• Fri
  • Aug 1, 2014
  • Updated: 4:23am

A feeding frenzy at the political trough

PUBLISHED : Thursday, 10 January, 2008, 12:00am
UPDATED : Thursday, 10 January, 2008, 12:00am

There seems to be no limit to the self-aggrandising, and enrichment, of senior bureaucrats in Hong Kong. That is ever more alarming as increasing numbers morph into so-called politicians and because the huge budget surplus may open up new avenues for them to expand their power beyond the proper role of government.

The case of Fanny Law Fan Chiu-fun is just the tip of an iceberg. Here is a senior bureaucrat whose abysmal behaviour in her previous role as permanent secretary in the education and manpower bureau led to her departure from the Independent Commission Against Corruption. Yet, she is now being rewarded for her failings; civil service rules have been abruptly changed, opening the way for her to become a candidate for the National People's Congress.

There should be nothing in principle to prevent former civil servants who have genuinely left the government from taking on political roles. But there must be real concern to ensure that Mrs Law, or others who supposedly quit the civil service, do not return quickly to government-appointed positions in quasi non-governmental organisations (quangos).

These proliferating bodies enable administrative officers to move from their already overly comfortable packages in the bureaucracy to feed at Donald Tsang Yam-kuen's political trough and to make money on a scale to rival the sons of tycoons.

For example, at the very heart of Hong Kong's global financial role sits Hong Kong Exchanges and Clearing, a government controlled monopoly that has singularly failed to develop major new products and owes its recent success - and mega share and options profits for its government-appointee managers - almost entirely to mainland listings. Hopes that it might be genuinely privatised died after the recent announcement that the Monetary Authority had been using public funds to extend the government's grip by buying a large stake - thus making doubly sure that future top positions can go to former bureaucrats or those favoured for their political reliability.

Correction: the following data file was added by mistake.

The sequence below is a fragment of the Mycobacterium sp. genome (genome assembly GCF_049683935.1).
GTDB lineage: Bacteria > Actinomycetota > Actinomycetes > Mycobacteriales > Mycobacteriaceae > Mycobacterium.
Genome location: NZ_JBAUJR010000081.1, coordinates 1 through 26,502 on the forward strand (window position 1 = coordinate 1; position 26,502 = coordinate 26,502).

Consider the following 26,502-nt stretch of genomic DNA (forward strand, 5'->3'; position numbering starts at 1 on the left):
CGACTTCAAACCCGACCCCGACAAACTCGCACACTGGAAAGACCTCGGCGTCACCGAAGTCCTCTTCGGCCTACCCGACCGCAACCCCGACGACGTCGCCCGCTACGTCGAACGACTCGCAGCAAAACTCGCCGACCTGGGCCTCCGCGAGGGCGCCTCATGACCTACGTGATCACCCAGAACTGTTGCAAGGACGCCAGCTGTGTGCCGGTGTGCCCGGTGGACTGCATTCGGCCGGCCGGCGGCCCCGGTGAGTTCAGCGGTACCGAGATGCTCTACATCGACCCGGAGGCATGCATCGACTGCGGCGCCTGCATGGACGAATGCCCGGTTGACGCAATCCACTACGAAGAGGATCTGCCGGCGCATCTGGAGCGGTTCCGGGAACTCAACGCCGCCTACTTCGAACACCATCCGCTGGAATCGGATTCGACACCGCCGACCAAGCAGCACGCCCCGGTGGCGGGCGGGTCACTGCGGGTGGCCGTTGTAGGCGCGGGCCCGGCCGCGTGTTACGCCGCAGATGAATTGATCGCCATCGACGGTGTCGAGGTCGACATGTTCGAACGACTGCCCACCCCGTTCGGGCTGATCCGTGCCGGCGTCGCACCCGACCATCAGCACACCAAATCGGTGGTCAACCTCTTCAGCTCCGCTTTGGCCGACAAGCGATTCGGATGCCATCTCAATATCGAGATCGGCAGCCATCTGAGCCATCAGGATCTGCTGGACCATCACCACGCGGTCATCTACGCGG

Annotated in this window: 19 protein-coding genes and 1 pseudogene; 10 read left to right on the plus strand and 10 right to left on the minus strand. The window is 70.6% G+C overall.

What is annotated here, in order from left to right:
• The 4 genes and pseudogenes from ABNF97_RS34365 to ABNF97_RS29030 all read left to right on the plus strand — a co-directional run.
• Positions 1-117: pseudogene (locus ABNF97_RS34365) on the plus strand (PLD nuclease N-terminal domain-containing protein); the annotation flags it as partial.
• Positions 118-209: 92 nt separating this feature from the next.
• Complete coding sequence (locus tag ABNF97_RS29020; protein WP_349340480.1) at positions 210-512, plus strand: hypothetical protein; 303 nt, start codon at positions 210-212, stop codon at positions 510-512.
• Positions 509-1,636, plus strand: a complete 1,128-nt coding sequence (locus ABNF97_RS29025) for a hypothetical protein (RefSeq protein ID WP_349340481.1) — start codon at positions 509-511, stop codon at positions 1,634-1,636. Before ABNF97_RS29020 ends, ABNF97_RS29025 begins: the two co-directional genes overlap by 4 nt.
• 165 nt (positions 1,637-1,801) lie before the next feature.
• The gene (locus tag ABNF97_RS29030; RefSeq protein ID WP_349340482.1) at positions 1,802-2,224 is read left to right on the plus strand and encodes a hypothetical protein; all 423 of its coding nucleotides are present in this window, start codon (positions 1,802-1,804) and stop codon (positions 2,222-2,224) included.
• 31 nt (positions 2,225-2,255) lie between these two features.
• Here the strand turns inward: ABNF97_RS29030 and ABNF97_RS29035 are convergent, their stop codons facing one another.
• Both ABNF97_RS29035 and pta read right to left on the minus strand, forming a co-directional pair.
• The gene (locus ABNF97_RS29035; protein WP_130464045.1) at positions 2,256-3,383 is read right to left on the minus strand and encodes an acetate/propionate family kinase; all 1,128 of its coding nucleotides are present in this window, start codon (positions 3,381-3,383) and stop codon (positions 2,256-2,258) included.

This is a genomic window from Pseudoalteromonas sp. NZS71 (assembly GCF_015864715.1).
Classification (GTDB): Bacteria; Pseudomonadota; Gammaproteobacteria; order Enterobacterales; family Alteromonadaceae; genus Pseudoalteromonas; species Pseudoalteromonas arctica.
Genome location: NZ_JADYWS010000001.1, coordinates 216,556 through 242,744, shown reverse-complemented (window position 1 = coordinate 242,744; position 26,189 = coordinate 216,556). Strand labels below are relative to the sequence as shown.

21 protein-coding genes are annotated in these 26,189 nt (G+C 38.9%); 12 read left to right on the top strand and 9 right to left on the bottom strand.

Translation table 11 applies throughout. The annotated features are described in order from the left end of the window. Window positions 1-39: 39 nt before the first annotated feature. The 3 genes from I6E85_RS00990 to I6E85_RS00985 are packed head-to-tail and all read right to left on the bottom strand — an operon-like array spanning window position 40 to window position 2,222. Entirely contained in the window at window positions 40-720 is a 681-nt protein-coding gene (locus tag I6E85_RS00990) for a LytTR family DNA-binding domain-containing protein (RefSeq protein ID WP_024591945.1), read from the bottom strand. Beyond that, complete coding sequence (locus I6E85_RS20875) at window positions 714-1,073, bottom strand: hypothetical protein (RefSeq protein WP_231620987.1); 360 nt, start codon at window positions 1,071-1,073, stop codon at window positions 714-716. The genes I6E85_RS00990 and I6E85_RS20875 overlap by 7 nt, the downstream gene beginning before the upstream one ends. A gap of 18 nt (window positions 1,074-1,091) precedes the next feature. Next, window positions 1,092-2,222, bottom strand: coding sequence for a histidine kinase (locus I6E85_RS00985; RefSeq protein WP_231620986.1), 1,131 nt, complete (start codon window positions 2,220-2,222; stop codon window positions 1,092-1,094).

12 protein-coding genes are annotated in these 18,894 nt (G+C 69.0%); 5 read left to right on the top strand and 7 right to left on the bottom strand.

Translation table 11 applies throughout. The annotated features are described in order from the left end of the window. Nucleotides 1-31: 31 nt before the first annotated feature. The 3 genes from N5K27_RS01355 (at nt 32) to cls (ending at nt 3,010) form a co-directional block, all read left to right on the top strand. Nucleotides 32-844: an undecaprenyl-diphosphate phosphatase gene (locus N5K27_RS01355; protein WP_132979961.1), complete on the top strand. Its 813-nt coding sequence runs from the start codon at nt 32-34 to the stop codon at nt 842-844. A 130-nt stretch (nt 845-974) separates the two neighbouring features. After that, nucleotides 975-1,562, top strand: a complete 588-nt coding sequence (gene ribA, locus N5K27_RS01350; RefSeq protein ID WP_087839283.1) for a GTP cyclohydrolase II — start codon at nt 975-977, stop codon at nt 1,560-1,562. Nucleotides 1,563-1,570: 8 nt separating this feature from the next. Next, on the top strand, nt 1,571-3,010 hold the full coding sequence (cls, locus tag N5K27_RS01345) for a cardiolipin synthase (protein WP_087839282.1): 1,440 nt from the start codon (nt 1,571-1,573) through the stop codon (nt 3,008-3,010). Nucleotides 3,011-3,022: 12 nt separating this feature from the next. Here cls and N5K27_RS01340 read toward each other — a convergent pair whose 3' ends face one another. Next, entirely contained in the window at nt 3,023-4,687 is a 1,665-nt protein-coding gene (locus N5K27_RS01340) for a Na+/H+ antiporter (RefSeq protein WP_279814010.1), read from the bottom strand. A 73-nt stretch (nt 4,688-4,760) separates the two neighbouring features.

Meanwhile, another quango that should never have been set up in the first place is so determined to provide yet more opportunities for bureaucrats that it is expanding overseas - to Malaysia - because its local role, never large, has been shrinking. I refer to a subsidiary of the HKMA, the Hong Kong Mortgage Corporation.

As recently noted by columnist Tom Holland, the lack of local business first pushed it to offer ridiculously generous mortgage guarantee terms that set borrowers up for excessive debt while (as usual) benefiting developers. The loans carry implicit subsidies that make a nonsense of government claims that it does not interfere with the market mechanisms the HKMA is supposed to foster. Despite calls to sell it, the Mortgage Corporation keeps seeking ways to put more public money at risk.

Now the government is thinking of pumping yet more public money into its failed massive investment in Disneyland and related infrastructure. It should follow that other government-financed tourist failure, London's Millennium Dome, and be sold to the private sector.

But no. What we are likely to see in the budget - in addition to tax cuts for those who least need them - are billions more for infrastructure projects to suit Mr Tsang's desire to build monuments to himself.

Some of these will be dressed up as private projects, but new quangos will doubtless emerge and, with them, more opportunities for elite ex-bureaucrats to enrich themselves.

Meanwhile, the real purposes of government - education, public health, law and order, and social welfare - will continue to be starved of funds. Mr Tsang and his officials will continue to preach 'small government' while expanding their quango universe of mega salaries and options schemes.

What Hong Kong really needs to find is an equitable way of reducing quango power by distributing excess savings to the community.

Philip Bowring is a Hong Kong-based journalist and commentator

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